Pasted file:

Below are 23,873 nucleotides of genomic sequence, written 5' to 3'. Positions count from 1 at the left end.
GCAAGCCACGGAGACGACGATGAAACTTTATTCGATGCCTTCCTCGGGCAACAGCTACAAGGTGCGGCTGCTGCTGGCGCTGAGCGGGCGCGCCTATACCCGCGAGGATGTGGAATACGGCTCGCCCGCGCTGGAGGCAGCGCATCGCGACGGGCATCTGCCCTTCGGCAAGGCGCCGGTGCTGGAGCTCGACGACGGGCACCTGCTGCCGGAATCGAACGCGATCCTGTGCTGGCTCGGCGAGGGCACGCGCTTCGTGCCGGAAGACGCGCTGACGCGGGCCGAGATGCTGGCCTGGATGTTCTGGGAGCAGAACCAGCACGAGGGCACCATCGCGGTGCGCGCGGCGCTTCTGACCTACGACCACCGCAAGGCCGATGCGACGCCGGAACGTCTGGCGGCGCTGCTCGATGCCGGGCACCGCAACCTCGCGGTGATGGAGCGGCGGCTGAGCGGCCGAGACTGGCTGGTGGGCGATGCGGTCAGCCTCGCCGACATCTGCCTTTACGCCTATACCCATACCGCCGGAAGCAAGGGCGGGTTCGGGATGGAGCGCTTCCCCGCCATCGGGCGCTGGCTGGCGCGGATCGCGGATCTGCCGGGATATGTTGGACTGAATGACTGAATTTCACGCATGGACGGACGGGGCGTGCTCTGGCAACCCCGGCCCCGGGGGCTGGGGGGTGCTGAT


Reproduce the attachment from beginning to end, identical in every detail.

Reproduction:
Below are 23,873 nucleotides of genomic sequence, written 5' to 3'. Positions count from 1 at the left end.
GCAAGCCACGGAGACGACGATGAAACTTTATTCGATGCCTTCCTCGGGCAACAGCTACAAGGTGCGGCTGCTGCTGGCGCTGAGCGGGCGCGCCTATACCCGCGAGGATGTGGAATACGGCTCGCCCGCGCTGGAGGCAGCGCATCGCGACGGGCATCTGCCCTTCGGCAAGGCGCCGGTGCTGGAGCTCGACGACGGGCACCTGCTGCCGGAATCGAACGCGATCCTGTGCTGGCTCGGCGAGGGCACGCGCTTCGTGCCGGAAGACGCGCTGACGCGGGCCGAGATGCTGGCCTGGATGTTCTGGGAGCAGAACCAGCACGAGGGCACCATCGCGGTGCGCGCGGCGCTTCTGACCTACGACCACCGCAAGGCCGATGCGACGCCGGAACGTCTGGCGGCGCTGCTCGATGCCGGGCACCGCAACCTCGCGGTGATGGAGCGGCGGCTGAGCGGCCGAGACTGGCTGGTGGGCGATGCGGTCAGCCTCGCCGACATCTGCCTTTACGCCTATACCCATACCGCCGGAAGCAAGGGCGGGTTCGGGATGGAGCGCTTCCCCGCCATCGGGCGCTGGCTGGCGCGGATCGCGGATCTGCCGGGATATGTTGGACTGAATGACTGAATTTCACGCATGGACGGACGGGGCGTGCTCTGGCAACCCCGGCCCCGGGGGCTGGGGGGTGCTGAT